Canadians are often curious about how others see them. We, at The Funke Group, are no exception to that informal rule. Interestingly, to commemorate Canada Day in 2015 – and with the help of the International Council for Canadian Studies – CBC News reached out to the 7,000 or so academics outside Canada who teach courses about Canada. They call themselves Canadianists, and what follows is a somewhat selective summary of their findings.
Irene Salverda, president of the Associations for Canada Studies in the Netherlands works at Wageningen University and Research Centre in the Netherlands. She said: ‘Many of my non-Canadianist friends refer to Canada as “the European version of America.” Canada resembles Europe the way it wishes it had stayed: full of natural beauty. The Dutch are attracted to the down-to-earth Canadian spirit. In Amsterdam, many locals will play dumb if an American asks for the way. But state you’re Canadian, and doors will open instantly.’
Lucia Otrisalova teaches American literature and Canadian studies and literature at Comenius University in Bratislava. She observed: ‘Canada is viewed as “a better United States,” as a country which enjoys a level of prosperity similar to its neighbor to the south, but doesn’t interfere in matters that don’t concern it. With anti-American sentiments rising throughout Slovakia, and the U.S. being blamed for almost everything that goes wrong in the world — for example, the current refugee crisis — Canada’s perceived lack of agency seems to be a virtue.’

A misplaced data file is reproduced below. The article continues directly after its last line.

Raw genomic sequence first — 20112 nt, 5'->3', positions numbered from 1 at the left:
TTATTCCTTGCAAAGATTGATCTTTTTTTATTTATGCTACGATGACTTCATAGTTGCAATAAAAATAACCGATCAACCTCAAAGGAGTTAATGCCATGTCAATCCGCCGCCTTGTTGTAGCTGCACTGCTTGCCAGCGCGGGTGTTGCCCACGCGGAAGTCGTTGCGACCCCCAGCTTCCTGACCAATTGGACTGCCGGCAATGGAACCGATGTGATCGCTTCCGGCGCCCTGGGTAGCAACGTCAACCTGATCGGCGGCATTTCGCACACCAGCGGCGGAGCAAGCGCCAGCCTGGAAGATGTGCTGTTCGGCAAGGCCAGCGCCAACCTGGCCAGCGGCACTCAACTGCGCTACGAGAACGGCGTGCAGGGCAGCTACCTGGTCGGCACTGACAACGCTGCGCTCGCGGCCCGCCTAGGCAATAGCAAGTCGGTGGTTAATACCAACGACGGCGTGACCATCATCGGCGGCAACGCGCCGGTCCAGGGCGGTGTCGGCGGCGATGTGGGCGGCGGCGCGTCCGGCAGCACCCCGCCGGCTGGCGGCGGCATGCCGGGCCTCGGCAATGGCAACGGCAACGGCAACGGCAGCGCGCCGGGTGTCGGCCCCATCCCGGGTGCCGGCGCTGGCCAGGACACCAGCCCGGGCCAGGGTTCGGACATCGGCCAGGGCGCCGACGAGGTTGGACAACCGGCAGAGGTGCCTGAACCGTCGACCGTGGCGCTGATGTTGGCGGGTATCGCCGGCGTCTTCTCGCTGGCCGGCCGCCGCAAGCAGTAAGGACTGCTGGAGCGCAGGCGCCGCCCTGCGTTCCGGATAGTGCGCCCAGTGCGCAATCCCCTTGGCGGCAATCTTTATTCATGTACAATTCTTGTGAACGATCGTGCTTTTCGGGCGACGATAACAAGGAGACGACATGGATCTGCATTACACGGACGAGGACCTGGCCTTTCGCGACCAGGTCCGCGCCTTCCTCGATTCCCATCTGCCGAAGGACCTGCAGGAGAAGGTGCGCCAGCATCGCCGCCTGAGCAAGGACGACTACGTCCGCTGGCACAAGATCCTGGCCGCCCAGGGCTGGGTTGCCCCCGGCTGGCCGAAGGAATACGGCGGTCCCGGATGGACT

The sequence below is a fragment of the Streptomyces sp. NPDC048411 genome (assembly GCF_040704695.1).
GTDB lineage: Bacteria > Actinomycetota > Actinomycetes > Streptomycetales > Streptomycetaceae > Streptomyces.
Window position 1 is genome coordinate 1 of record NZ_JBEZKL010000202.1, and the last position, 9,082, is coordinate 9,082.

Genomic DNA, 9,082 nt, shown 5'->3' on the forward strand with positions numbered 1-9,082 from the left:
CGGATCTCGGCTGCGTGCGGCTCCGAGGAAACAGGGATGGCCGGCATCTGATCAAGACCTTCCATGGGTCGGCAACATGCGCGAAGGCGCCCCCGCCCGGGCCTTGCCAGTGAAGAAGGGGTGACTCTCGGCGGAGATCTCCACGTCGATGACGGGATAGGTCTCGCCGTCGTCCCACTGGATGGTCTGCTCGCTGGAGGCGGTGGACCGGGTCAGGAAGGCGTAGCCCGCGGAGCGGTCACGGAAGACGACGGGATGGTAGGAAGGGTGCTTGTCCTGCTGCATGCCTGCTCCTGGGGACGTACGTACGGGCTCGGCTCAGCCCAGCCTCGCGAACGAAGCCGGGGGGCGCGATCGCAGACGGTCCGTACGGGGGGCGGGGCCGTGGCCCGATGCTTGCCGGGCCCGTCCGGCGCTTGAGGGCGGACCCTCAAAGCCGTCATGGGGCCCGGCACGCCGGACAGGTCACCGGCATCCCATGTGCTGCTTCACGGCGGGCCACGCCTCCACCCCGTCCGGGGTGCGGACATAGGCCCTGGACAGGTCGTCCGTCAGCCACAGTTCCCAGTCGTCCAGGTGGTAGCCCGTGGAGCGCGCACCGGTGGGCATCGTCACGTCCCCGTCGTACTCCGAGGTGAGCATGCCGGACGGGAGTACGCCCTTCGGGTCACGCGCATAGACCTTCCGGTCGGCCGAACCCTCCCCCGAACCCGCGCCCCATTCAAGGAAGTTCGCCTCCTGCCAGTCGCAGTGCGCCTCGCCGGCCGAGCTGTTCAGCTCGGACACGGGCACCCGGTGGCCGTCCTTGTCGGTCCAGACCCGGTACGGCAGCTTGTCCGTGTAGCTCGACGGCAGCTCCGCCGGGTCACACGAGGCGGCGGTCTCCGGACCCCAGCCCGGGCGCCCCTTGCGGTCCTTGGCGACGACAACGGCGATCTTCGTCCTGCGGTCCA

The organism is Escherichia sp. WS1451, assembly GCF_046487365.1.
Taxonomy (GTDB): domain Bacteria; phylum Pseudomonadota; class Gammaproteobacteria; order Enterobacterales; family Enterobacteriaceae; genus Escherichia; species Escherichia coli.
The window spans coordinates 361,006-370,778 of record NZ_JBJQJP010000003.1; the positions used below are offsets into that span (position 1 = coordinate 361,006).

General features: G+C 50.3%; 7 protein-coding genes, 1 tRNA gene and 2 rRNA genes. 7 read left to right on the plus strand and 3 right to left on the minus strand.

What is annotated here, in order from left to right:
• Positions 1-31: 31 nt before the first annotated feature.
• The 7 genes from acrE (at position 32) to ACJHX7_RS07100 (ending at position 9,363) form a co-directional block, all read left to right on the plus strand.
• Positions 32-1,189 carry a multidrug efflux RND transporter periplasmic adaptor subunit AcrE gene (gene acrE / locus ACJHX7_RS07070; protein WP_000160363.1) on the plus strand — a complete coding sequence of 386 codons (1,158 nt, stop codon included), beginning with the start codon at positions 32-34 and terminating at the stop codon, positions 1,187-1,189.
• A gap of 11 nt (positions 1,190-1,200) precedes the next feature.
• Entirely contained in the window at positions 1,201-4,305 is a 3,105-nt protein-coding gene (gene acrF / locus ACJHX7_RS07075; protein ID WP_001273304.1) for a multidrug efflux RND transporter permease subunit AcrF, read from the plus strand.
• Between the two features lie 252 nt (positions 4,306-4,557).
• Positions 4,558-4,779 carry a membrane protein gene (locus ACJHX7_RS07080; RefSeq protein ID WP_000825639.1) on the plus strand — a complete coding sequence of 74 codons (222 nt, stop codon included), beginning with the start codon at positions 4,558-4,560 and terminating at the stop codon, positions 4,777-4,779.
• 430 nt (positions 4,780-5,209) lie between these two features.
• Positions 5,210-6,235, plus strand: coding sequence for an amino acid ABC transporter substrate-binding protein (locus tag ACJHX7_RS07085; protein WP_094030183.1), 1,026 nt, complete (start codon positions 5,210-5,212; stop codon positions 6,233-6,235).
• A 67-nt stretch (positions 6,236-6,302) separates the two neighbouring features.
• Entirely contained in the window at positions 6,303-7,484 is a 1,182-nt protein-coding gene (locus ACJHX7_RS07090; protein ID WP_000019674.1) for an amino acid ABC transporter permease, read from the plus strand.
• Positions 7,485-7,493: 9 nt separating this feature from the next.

Political scientist Earl Fry is the Endowed Professor of Canadian Studies at Brigham Young University in Provo, Utah. He stated: ‘Periodic surveys continue to show that Americans like Canadians more than anyone else in the world. Americans can learn so much from Canada, especially in terms of public schools, health care, federalism, livable cities, relatively low violent crime, and other important areas.’
Wolfgang Klooß directs the Centre for Canadian Studies at Trier University. His view is:
‘Canada as a model for a multi-faceted immigrant society with many different voices and multiple forms of cultural expression — including those of her native peoples — is still an important subject in the classrooms of many German universities.’
Wang Bing teaches at the Liaoning Normal University in Dalian. He is a past president of the Association for Canadian Studies of China. Here’s what he says about us: ‘Canada definitely conjures up a very positive image in our Chinese mind. We usually find Canada wherever in the world justice should be done, abuses of human rights criticized, refugees assisted, or wrongs redressed.’
The insights recorded above offer, we think, some important clues about why Canadians as a people enjoy such unparalleled respect around the world. Our belief is that if any client of The Funke Group traveled to any one of the countries listed, you would be likely to receive an exceptionally warm welcome.